In September 2003, Christine held her first Life Group meeting with seven people in attendance. She had used a Bible study about the Beatitudes, but found it inadequate for her purpose. At the conclusion of each meeting, Christine returned home stirred to write. She spent hours recording whispers from God’s Spirit, which she incorporated into her group teaching time. Five years later, she had enough material for her first published work. She had also begun writing a new study on the Beatitudes. The group grew steadily over the years reaching 20 to 30 in attendance at every class. She eventually abandoned the initial curriculum and taught her Bible study course, which proved effective in helping addicts find freedom.
About the time she completed writing her material, a man in her church was elected Sheriff. A month after he took office, he invited Christine to teach her Life Group for addicts in the jail. Soon people were encouraging her to compile her writings into a book that could be printed and distributed through her growing ministry. She realized that she had written more than random Bible studies. She had written a curriculum that could and should be used by others. She named her labor of love My New Life NOW (No Other Way).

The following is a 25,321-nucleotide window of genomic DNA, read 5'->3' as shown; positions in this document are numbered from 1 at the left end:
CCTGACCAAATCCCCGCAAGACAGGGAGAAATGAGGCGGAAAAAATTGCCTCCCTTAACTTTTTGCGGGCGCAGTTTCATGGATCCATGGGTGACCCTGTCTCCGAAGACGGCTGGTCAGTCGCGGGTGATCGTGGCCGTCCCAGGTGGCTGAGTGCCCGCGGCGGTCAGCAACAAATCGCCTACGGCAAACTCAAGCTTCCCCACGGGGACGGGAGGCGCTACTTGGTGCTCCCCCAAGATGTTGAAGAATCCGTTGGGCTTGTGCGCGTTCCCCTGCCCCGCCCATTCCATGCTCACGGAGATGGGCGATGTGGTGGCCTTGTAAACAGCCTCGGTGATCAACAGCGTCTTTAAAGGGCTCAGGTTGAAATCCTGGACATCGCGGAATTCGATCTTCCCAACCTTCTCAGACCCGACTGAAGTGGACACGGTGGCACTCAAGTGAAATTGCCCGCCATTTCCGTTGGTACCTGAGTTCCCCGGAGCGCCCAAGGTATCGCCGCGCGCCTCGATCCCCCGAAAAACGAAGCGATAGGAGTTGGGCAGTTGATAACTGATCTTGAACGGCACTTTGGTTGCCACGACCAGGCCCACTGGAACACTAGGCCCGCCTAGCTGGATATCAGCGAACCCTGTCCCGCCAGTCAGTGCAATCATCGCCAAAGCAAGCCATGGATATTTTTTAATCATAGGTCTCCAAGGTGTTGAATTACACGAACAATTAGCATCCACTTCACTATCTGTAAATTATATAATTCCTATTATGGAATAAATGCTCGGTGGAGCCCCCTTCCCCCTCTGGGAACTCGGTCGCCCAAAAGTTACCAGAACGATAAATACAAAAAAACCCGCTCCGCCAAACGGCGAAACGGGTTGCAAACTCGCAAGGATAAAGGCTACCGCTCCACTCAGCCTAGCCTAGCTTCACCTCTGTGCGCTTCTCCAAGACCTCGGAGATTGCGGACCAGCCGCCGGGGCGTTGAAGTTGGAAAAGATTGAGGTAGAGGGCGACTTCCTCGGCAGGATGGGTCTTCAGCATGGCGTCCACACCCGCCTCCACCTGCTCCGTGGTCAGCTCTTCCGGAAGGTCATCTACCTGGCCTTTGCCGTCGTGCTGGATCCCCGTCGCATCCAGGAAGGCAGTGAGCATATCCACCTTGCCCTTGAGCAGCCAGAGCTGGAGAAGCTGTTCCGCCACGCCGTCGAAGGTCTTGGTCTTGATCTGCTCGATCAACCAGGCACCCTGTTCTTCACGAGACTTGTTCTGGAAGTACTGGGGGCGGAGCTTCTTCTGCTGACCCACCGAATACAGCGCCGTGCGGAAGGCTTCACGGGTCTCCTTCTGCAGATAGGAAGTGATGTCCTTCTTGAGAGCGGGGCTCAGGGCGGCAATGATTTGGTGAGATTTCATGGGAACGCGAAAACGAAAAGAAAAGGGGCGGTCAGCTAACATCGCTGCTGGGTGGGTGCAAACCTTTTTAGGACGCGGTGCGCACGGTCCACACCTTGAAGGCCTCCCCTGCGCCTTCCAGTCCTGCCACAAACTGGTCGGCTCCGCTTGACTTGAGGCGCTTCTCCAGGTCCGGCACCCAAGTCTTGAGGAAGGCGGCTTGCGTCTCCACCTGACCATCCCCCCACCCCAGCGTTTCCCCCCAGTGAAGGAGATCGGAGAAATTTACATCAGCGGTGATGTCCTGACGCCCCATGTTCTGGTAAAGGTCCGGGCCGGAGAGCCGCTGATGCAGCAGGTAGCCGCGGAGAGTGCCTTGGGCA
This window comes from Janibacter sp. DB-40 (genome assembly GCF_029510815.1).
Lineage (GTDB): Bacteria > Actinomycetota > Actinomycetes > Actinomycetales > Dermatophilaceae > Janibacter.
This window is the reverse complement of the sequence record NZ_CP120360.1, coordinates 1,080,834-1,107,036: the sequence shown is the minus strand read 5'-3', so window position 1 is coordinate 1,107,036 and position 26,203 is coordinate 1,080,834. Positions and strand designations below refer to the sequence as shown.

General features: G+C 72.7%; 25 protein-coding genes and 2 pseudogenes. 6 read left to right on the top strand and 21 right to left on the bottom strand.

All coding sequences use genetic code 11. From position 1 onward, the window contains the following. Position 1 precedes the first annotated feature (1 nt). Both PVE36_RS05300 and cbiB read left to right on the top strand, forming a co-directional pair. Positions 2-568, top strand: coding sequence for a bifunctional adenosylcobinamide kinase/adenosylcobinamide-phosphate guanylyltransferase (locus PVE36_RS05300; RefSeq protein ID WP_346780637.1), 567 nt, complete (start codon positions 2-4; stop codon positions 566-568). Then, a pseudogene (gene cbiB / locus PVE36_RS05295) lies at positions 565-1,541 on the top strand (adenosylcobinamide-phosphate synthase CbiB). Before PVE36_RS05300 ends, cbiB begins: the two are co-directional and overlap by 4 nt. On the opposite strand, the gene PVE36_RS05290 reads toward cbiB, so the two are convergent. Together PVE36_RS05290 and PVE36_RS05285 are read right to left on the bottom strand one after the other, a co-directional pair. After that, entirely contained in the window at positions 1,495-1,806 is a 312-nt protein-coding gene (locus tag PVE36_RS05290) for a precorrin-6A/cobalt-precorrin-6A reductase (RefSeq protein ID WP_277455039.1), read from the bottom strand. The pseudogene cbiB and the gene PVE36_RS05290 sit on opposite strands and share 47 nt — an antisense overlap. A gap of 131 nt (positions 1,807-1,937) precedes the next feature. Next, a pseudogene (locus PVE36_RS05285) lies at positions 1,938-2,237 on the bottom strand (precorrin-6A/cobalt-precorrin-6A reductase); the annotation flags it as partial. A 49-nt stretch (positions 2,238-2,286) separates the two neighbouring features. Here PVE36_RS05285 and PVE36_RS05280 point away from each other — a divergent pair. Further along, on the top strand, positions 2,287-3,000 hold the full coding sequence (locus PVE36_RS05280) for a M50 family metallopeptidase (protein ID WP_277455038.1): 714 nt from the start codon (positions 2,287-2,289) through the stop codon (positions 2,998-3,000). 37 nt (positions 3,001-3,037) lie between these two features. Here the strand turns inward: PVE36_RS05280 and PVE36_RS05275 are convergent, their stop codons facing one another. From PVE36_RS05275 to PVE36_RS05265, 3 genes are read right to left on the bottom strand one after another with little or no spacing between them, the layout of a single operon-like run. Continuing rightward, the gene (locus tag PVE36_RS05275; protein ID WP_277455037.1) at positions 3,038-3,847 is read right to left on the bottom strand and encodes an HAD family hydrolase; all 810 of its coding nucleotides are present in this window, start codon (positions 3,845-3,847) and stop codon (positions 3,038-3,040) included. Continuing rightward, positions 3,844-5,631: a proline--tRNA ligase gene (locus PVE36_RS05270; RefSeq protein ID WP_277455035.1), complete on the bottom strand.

Christine ministered to addicts’ for years while her daughter was shuffled from one rehab to another and jailed multiple times. Sometimes people asked her how she could minister to others when her daughter was in need. Christine persevered believing the promise God gave her through prophecy, “If you minister to God’s kids, he will take care of yours.” Five years ago that promise was fulfilled. Amanda’s life was radically changed when she was released to Jacob’s Well Recovery Center instead of serving a two year prison sentence for breaking her parole.
Amanda returned home with a passion for helping women, who had successfully completed rehab, to reestablish their lives. Amanda and her husband opened The Light House for New Life; the only Christ centered half-way house in their area. They help women find employment and housing, teach them goal planning, help them with education, transportation and family restoration.